Best practice is explained as ideal practices and ethical beliefs that are accepted as a set of guidelines that we commit to when we are performing a function or fulfilling a role.
Here are some examples of certain roles that have basic tenets that are accepted as the ethical values that are being agreed to when someone practices their craft:
- Medical professionals and the Hippocratic Oath
- Certified Public Accountants and the Code of Professional Conduct
- System Administrators’ Code of Ethics
- Equine Code of Ethics
By trade, I am a Network Engineer in the telecommunications industry. I have recently shifted my career direction to explore other directions with emerging technology.
About two years before my relocation after college, it was suggested that I consider equine therapy for my veteran. This was a new concept to me. What do horses have to do with emotional regulation? My research to validate this advice began. I was expecting a rigorous learning opportunity alternatively, a lot of it was not what I expected.
Graduating college with two degrees, I was offered a position where I would begin the path of exploring the validity of Equine Assisted Therapy. In two years of working towards learning about horses, these are some of the lessons I’ve learned and some of the questions to think about.
- Choosing a boarding facility is tough. Some facilities in financial trouble will exchange boarding fees for work that hired help would typically take care of and there can be high turnover in boarders and hired help.
- Do NOT give your health insurance policy number away to an equine facility. If a facility is asking for your insurance information, unless it is a certified medical facility that informs you of your HIPAA rights, you may want to consider going elsewhere. Only medical professionals in charge of your care should have your insurance policy number.
- Your insurance information is a part of your personal safety and security. What are their policies if you are bullied by fellow boarders? What are their policies for sexual harassment? What are their policies to address trainees in the arena and boarders who think they should have the entire arena to themselves? These are only some of the safety and security concerns you should consider.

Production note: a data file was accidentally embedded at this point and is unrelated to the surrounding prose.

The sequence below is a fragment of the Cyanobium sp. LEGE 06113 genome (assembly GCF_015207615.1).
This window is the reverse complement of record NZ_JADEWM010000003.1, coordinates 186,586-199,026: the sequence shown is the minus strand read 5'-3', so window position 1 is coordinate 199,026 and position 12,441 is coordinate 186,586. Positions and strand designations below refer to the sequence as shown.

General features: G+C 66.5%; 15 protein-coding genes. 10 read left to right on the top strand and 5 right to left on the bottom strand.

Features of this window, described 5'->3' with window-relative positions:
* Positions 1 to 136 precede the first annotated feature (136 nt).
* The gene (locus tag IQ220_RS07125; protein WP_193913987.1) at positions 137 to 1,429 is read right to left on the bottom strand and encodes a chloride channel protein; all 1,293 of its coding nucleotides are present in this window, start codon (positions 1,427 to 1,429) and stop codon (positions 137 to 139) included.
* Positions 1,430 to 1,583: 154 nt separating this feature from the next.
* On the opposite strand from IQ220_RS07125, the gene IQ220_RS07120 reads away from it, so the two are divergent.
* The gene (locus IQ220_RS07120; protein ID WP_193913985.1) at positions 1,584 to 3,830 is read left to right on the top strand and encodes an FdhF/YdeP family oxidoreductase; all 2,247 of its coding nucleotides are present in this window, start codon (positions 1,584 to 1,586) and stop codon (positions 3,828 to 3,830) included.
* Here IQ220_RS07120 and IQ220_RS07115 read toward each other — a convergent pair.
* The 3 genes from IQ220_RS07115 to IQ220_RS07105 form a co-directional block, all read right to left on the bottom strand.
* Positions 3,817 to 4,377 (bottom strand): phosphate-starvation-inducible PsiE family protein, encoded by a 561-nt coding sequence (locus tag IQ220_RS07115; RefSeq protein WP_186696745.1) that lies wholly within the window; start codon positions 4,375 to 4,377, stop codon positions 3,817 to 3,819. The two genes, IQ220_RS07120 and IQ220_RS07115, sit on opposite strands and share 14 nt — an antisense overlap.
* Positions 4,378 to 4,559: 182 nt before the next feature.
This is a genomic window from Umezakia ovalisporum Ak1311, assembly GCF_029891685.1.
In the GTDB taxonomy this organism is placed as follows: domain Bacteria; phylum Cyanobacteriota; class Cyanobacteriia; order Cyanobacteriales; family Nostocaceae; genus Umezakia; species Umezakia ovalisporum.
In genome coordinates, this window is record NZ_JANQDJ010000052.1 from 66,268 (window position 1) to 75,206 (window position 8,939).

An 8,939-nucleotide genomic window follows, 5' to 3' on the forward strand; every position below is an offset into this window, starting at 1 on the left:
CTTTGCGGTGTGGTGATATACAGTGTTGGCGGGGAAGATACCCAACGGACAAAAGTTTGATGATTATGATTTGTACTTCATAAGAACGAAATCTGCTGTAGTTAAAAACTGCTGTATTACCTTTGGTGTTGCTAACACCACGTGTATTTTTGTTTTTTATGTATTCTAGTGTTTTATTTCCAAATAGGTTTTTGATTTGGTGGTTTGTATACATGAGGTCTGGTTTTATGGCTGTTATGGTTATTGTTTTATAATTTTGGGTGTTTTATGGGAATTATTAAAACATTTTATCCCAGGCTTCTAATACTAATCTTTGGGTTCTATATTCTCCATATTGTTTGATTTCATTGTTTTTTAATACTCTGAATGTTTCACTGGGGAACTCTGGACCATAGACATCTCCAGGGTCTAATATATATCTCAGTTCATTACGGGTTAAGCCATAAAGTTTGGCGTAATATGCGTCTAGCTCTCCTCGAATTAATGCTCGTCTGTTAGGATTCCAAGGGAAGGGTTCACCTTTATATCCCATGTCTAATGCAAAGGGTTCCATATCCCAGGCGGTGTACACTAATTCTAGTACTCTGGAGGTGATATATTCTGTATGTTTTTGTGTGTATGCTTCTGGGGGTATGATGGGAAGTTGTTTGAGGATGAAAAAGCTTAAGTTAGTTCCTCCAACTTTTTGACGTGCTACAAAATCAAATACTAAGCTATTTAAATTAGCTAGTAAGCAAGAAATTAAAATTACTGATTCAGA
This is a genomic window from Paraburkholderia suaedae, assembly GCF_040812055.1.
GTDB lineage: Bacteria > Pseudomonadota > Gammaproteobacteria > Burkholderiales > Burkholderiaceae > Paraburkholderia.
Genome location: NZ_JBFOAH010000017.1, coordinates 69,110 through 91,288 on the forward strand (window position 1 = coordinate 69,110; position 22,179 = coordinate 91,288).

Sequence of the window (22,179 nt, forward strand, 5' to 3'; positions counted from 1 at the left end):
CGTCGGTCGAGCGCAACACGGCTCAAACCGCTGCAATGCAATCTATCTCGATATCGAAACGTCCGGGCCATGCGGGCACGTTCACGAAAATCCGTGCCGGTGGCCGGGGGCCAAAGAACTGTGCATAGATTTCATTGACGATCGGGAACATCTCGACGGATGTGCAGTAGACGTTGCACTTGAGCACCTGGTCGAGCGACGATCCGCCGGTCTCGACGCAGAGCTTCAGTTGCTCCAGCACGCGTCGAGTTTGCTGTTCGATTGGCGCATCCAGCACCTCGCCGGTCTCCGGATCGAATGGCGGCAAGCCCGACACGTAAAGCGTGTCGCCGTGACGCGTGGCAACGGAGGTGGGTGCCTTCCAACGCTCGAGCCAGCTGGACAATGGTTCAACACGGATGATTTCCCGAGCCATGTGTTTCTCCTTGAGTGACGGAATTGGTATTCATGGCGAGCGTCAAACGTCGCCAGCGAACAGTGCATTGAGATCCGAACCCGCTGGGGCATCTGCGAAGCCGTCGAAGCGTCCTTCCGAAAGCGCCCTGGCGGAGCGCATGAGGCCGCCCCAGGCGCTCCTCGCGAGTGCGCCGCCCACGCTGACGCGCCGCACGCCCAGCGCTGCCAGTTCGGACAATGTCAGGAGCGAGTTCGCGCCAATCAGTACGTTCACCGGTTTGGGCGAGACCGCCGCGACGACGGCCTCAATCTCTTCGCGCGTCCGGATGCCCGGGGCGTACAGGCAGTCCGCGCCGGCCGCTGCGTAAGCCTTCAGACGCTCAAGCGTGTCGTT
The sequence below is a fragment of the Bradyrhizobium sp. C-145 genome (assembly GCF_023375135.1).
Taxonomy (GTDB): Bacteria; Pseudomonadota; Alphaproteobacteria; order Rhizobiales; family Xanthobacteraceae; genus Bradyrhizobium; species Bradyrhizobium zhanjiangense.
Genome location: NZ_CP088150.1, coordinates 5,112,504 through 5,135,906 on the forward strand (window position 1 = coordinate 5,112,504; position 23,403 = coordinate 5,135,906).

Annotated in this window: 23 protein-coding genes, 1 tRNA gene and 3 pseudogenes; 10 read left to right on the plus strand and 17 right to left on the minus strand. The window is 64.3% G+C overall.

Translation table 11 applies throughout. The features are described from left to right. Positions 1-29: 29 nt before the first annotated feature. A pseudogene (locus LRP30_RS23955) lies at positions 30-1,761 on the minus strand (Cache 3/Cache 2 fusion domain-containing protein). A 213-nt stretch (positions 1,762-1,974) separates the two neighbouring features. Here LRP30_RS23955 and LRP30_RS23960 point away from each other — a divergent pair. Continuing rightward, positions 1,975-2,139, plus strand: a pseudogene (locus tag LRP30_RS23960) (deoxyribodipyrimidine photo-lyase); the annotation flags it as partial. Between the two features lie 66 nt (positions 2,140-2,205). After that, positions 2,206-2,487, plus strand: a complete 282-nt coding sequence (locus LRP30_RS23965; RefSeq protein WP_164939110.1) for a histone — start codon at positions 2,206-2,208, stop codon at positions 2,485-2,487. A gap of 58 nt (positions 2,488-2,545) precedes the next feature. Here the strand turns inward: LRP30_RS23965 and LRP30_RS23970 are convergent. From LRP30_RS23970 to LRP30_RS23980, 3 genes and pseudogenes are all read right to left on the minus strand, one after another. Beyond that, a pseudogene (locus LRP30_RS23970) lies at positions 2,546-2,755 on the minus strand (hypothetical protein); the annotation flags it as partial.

- Find out what the hired help’s credentials are. There are several who claimed to have equine experience and their actions did not back that claim. There was an experience of a horse dying because of the stress certain people created in the horses.
- The hired help can be working under the table which is a disservice to their L&I contributions. Working with horses is backbreaking work and if you get injured on the job, working under the table can strip you of any medical assistance that may be needed for recovery to get back to work.
- Do some research on the facility to find out if they are in foreclosure before investing in that community. When a facility is in the process of foreclosure, what risks will be involved with boarding your horse with them?
- Investing your funds to board your horse in a facility is more than a financial investment. There are emotional investments as well. Are boarders or managers eager to gossip about other boarders? If they are talking to you about others, can you imagine what they would be willing to say about you? A lot has been learned about this. It has been interesting to hear so much about the boarders and the opinions people have of each other and most of it has been unkind. I did expect to hear through the grapevine what they had to say about me while I knew a lot of private information about them. They still don’t know what I have been told because it was never my business in the first place.